Re: [IME API]Some Insights from Chinese Input Methods

Hi, Thanks for the comments!

On Mon, Dec 16, 2013 at 7:01 PM, SongTao(桌面事业部) <>wrote:

>   Hello all,
> It's very pleased to see we are making a great progress in IME API.
> I do appreciate the second part of the spec about Chinese Input Composer
> and Converter. It's true that Chinese IMEs are very similar to Japanese
> IMEs. In fact, Chinese IMEs usually use a Phonetic Composer based on
> Pinyin, which require the users to select the correct character from
> a candidate window. Here's what I thought after reading the IME API WD as a
> Chinese input method developer.
> *1) The compatibility of the InputMethodContext:: oncandidatewindowshow.*
> Most Chinese input methods use the input and candidate windows which are
> self-rendered, instead of windows embedded to a certain position. That's
> why I don't think the oncandidatewindowshow event can tell us whether a
> window is blocked or not correctly. Why not try Composition Event? How
> about hiding the suggestion when composition starts, and show it when
> composition ends?
Composition events are sent whenever composition changes, but candidate
window events are sent when
a candidate window appears or changes its appearance.  A composition change
does not always cause
a candidate window visibility change, e.g. while you are using MS-IME on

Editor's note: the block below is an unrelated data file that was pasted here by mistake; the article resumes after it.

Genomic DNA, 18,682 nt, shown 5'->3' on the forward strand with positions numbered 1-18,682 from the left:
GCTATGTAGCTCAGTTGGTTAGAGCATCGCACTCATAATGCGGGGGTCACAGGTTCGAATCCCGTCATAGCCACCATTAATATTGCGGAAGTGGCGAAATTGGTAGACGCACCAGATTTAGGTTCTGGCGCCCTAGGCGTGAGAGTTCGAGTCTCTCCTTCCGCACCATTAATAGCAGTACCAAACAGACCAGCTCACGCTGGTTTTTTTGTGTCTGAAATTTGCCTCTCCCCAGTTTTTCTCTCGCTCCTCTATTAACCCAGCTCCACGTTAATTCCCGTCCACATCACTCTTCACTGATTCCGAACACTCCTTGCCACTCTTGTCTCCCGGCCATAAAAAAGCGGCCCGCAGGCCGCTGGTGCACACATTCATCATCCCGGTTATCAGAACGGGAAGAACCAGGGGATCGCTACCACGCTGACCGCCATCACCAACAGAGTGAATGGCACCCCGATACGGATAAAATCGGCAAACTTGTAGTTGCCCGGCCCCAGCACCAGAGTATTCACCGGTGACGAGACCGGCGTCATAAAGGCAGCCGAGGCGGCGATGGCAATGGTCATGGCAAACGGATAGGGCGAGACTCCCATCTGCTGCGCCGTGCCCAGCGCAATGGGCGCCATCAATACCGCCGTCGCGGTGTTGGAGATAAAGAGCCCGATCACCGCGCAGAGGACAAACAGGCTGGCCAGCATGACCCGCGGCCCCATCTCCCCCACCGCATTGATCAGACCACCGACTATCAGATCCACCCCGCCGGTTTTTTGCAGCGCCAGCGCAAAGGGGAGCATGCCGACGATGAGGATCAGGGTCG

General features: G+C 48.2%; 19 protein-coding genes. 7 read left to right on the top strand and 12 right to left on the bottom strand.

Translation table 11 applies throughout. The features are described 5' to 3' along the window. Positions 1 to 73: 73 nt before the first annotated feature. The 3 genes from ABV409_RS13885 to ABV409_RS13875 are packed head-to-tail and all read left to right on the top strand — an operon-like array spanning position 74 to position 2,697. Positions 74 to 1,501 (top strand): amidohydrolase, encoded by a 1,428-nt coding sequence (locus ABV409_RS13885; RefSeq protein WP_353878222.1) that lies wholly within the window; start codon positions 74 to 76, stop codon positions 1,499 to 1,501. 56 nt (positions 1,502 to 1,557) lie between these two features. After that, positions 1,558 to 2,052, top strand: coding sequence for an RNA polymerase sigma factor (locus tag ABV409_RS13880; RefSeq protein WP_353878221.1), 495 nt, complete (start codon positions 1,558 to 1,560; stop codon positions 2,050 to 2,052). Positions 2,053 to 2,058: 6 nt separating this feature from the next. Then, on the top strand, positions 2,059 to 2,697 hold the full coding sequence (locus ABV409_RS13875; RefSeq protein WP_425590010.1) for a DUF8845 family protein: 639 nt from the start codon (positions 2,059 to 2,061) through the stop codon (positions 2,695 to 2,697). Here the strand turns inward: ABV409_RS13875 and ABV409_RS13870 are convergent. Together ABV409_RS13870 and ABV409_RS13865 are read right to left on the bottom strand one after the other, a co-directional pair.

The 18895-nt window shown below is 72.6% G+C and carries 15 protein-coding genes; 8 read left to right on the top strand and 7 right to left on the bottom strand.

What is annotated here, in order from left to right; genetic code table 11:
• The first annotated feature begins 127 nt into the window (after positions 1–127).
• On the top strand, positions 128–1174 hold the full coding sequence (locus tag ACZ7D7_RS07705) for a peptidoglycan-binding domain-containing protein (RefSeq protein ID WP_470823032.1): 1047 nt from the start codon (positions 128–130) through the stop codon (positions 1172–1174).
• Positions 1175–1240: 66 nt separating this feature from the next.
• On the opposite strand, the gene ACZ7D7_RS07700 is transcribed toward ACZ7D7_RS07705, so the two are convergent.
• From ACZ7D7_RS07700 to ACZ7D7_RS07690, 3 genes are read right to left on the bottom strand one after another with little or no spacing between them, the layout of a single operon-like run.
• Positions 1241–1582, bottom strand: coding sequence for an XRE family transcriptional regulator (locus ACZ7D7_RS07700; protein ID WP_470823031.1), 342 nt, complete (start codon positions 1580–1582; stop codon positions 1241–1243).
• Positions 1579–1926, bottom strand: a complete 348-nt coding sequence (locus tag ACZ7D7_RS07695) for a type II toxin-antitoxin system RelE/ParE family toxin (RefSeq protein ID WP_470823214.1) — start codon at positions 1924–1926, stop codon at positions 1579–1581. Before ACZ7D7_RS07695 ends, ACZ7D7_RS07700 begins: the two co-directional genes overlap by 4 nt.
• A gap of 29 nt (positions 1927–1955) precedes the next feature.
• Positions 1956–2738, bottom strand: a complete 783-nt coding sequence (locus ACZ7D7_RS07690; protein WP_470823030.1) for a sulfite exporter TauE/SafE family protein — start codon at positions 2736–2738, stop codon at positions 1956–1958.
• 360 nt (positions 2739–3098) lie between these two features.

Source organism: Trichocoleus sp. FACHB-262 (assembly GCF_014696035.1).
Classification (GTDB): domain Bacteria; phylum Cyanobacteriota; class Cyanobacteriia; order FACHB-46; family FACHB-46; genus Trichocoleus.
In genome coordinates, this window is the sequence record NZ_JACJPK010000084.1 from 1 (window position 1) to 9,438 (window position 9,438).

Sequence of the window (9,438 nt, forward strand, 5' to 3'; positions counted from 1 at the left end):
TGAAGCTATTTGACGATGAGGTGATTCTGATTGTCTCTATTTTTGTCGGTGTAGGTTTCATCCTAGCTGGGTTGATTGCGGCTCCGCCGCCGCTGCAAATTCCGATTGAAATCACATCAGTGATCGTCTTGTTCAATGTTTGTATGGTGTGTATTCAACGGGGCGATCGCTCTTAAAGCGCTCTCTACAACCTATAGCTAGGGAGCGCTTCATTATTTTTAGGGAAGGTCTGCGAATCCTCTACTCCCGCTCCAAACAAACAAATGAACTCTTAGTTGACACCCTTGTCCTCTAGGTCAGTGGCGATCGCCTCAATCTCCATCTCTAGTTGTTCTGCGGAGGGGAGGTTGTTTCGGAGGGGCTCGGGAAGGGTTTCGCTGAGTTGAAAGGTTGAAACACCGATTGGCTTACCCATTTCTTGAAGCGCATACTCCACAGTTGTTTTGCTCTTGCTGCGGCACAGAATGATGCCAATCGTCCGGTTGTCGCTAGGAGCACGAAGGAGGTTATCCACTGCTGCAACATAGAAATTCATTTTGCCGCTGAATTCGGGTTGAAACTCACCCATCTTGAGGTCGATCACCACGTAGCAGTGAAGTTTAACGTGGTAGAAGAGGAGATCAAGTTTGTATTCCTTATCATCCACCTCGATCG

Windows, typing Japanese hiragana
text, you won't see a candidate window until you actually start conversion
and look for alternate candidates.
Until then, all the composition process is done inline, so it won't
interfere any other UI other than the input field itself.

So candidate window events fire differently than composition events for
those IMEs.
For those IMEs that use always out-of-line composition window like Chinese
you can still rely on oncandidate* events to detect UI interference
and you can write one HTML + Javascript to support other languages.

> *2) Add support for web app to get the candidate list of IMEs.*
> For the current suggestion list, we use compositionupdate event to get the
> content of the input from the users, and construct our request only based
> on the search of composition string. Could we further the search request
> with the Candidate String, such as the case of search in Win8? I believe by
> this the input method and search engine would work together and give the
> users a better suggestion.
FYI, this is (still) being discussed at
And your suggestion is almost same as the reason Microsoft people proposed

One of the issue blocking this is a privacy issue, which may leak a
personalized dictionary
(user-defined dictionary or history).

  *3) Can we extend ime-mode in CSS and use it to hide or show the input
> method window?*
> If [2] can be solved, which means we could get a candidate suggestion
> list, it will make sense to hide the input method window and self-render
> the suggestion list, which will be very helpful for the input method in
> web-games. I think the current ime-mode tag is used to star or end a input
> method, is it possible that we use it to hide or show the input method
> window some day?
As CSS is for controlling 'view' of HTML, controlling IME using CSS is a
Thus ime-mode is listed as 'features at risk' on CSS3 UI spec draft:
and I'm in a position that not against removing the ime-mode property from
CSS spec.

Your use case isn't necessarily an extension of CSS ime-mode, is it?
This sounds a similar notion of Windows's UI-less mode.
Certainly we have to resolve the [2] first.

>  These suggestions comes to me after reading the IME API as well
> as Composition Event, Composition Interface, Input Method Context
> Interface. Hope it helps.
> --
> Song Tao
> Desktop Input Method Department
> Sougou Inc.
Takayoshi Kochi

Received on Thursday, 19 December 2013 10:24:18 UTC